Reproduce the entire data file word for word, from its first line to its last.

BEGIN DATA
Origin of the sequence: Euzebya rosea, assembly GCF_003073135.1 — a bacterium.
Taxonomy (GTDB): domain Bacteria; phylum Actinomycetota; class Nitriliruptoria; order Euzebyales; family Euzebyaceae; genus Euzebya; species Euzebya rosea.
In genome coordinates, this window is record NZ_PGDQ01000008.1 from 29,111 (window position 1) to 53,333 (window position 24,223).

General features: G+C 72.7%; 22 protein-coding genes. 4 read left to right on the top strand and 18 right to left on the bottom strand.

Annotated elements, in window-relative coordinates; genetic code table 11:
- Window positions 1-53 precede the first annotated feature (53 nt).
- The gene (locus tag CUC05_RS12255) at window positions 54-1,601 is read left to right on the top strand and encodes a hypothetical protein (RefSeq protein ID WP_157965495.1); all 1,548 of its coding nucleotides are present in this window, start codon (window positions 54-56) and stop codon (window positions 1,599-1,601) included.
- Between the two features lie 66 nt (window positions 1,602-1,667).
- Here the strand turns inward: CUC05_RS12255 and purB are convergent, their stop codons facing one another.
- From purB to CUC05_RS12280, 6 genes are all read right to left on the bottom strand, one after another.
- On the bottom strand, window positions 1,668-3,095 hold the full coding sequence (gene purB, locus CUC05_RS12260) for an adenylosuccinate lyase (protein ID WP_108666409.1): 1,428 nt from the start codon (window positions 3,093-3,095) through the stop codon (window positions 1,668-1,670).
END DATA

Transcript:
Origin of the sequence: Euzebya rosea, assembly GCF_003073135.1 — a bacterium.
Taxonomy (GTDB): domain Bacteria; phylum Actinomycetota; class Nitriliruptoria; order Euzebyales; family Euzebyaceae; genus Euzebya; species Euzebya rosea.
In genome coordinates, this window is record NZ_PGDQ01000008.1 from 29,111 (window position 1) to 53,333 (window position 24,223).

General features: G+C 72.7%; 22 protein-coding genes. 4 read left to right on the top strand and 18 right to left on the bottom strand.

Annotated elements, in window-relative coordinates; genetic code table 11:
- Window positions 1-53 precede the first annotated feature (53 nt).
- The gene (locus tag CUC05_RS12255) at window positions 54-1,601 is read left to right on the top strand and encodes a hypothetical protein (RefSeq protein ID WP_157965495.1); all 1,548 of its coding nucleotides are present in this window, start codon (window positions 54-56) and stop codon (window positions 1,599-1,601) included.
- Between the two features lie 66 nt (window positions 1,602-1,667).
- Here the strand turns inward: CUC05_RS12255 and purB are convergent, their stop codons facing one another.
- From purB to CUC05_RS12280, 6 genes are all read right to left on the bottom strand, one after another.
- On the bottom strand, window positions 1,668-3,095 hold the full coding sequence (gene purB, locus CUC05_RS12260) for an adenylosuccinate lyase (protein ID WP_108666409.1): 1,428 nt from the start codon (window positions 3,093-3,095) through the stop codon (window positions 1,668-1,670).